Key Inventory Management Terms for Small Retailers

Running your own retail business can be a tremendous undertaking. You must contend with a variety of tasks, and not all of them will be familiar or a natural fit for your abilities. When it comes to inventory management, knowing a few of the terms you’re likely to encounter can help make the process a lot smoother.

Unit of Measure

While a unit of measure might sound self-explanatory, it is important to keep in mind that the unit of measure changes depending on the item you are selling. A small fashion boutique, for example, might use single items as a unit of measure, whereas a grocery store will typically opt to use varying units of measure according to the products in question. It’s important to give the matter some careful consideration when setting up your inventory management system and be consistent when applying it.

Product Tracking

Product tracking will make or break your inventory management. It’s not just about keeping track of your items; it’s also about using that data to make smart business decisions. You’ll need to know who your customers are, which items sell quickly, and which products are seasonal to get ordering just right.

Reorder Point

When you take a look at your current inventory and product tracking data to make decisions about purchasing, you need to figure out the ideal reorder point. You’ll want to take into account current and future demands for products, your current volume of stock, and how long the shipment will take to reach your store.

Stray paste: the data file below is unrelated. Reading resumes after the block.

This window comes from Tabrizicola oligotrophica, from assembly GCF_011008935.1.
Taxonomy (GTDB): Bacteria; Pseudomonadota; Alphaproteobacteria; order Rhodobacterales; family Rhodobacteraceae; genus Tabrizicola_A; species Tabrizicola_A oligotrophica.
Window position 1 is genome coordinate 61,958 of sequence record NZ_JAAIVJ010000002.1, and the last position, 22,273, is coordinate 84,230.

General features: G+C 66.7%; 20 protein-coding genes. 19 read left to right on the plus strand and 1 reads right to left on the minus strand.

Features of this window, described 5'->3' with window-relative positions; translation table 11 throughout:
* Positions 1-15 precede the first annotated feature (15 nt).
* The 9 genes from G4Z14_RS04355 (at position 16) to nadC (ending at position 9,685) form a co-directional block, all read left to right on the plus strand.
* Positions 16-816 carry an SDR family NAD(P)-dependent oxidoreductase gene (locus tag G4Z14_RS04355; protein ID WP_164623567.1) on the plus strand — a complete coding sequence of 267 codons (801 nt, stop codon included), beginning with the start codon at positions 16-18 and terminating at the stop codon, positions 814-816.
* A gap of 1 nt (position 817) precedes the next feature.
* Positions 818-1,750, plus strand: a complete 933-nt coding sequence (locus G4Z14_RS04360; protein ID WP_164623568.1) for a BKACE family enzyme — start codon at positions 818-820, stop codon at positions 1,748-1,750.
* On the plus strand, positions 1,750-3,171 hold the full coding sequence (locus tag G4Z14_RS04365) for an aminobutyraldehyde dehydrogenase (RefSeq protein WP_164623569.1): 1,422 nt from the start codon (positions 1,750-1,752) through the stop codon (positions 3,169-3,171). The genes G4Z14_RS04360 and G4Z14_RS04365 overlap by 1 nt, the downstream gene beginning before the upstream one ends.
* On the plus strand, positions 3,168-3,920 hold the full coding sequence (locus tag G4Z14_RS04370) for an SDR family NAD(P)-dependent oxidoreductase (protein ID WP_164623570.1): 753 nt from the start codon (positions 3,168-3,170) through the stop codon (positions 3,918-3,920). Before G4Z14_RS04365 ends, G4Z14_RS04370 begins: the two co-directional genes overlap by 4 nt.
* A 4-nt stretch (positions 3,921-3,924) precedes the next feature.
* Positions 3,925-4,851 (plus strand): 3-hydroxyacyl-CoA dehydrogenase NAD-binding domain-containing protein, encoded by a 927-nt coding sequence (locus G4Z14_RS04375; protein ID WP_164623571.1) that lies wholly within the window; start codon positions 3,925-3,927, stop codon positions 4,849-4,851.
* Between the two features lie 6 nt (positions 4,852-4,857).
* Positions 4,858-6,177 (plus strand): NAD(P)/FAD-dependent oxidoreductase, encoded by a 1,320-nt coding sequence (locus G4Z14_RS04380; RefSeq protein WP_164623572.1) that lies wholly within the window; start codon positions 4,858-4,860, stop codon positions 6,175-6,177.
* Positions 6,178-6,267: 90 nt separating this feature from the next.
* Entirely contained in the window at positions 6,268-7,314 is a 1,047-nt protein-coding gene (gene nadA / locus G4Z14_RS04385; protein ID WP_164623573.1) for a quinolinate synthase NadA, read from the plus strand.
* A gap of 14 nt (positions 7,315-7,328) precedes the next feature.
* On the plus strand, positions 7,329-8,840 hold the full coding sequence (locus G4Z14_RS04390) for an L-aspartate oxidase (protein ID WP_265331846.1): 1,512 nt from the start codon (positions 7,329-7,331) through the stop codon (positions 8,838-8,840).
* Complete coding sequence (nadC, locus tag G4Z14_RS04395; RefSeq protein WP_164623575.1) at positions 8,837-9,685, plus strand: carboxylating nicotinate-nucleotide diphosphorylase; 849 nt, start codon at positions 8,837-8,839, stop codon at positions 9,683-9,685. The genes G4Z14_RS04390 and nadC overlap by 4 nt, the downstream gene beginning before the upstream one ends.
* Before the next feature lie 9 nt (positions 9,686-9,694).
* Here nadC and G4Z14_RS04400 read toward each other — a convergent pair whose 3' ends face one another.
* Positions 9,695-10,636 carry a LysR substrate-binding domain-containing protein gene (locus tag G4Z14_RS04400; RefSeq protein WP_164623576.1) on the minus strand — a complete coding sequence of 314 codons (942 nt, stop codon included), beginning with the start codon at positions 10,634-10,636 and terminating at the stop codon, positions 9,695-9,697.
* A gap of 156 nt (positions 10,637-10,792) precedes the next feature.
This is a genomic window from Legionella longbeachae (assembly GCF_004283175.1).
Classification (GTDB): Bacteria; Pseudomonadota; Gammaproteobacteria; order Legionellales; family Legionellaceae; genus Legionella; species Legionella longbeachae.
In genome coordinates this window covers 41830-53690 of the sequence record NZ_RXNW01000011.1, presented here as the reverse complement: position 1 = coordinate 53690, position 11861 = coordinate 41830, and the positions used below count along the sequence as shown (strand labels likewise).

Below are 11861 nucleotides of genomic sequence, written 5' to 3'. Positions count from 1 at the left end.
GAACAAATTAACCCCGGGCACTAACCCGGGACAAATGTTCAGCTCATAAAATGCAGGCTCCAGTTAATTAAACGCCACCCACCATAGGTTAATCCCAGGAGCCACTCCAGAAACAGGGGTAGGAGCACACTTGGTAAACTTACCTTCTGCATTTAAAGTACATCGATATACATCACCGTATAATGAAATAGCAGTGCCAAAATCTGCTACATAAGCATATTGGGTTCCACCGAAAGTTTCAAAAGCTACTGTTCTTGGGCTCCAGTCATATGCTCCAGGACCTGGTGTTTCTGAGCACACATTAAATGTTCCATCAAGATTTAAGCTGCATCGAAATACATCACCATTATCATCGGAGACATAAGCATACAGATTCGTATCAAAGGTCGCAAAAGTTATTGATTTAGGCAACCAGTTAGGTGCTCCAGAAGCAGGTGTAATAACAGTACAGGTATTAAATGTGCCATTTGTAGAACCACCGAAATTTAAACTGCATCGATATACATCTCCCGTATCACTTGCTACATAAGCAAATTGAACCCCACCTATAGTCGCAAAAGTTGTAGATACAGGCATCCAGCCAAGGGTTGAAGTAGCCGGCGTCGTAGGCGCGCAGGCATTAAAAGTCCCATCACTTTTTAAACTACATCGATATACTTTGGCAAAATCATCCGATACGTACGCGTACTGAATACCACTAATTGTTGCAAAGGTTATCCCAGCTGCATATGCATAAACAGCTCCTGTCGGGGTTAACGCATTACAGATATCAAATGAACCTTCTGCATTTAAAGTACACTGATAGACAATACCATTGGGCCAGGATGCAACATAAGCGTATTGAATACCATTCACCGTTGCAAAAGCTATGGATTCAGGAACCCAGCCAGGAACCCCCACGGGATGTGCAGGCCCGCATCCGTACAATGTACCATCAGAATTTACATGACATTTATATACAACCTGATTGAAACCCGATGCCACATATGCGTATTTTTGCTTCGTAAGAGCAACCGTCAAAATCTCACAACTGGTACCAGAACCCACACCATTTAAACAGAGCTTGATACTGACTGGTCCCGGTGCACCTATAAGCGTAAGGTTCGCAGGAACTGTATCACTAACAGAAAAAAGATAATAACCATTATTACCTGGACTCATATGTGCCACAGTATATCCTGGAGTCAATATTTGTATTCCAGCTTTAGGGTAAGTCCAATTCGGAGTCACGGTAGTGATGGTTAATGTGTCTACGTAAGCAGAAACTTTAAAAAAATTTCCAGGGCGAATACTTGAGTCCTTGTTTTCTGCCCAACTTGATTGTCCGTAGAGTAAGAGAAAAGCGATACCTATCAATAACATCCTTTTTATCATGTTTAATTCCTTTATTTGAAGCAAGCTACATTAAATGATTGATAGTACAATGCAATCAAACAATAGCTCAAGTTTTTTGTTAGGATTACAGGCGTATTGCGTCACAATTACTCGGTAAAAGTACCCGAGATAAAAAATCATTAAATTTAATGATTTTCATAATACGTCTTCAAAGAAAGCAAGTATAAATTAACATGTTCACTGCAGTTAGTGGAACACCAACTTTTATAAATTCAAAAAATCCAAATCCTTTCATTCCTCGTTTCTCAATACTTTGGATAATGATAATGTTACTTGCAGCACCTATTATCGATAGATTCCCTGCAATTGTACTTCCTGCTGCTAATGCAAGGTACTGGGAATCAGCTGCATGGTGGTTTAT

Fast Stock

Fast stock is stock that requires a close watch because it tends to fly off your shelves. These are those hot-selling items that may require multiple alerts when using inventory management software so you can ensure you never run out of them.

Dead Stock

Dead stock, on the other hand, are products that are essentially collecting dust on your shelves. You want to track this to avoid reordering it and being stuck with even more items that won’t sell. A healthy business will keep dead stock to a minimum so that shelf space can be devoted to products that are performing well.

This blog post was based off of an article from Business.com. View the original here.





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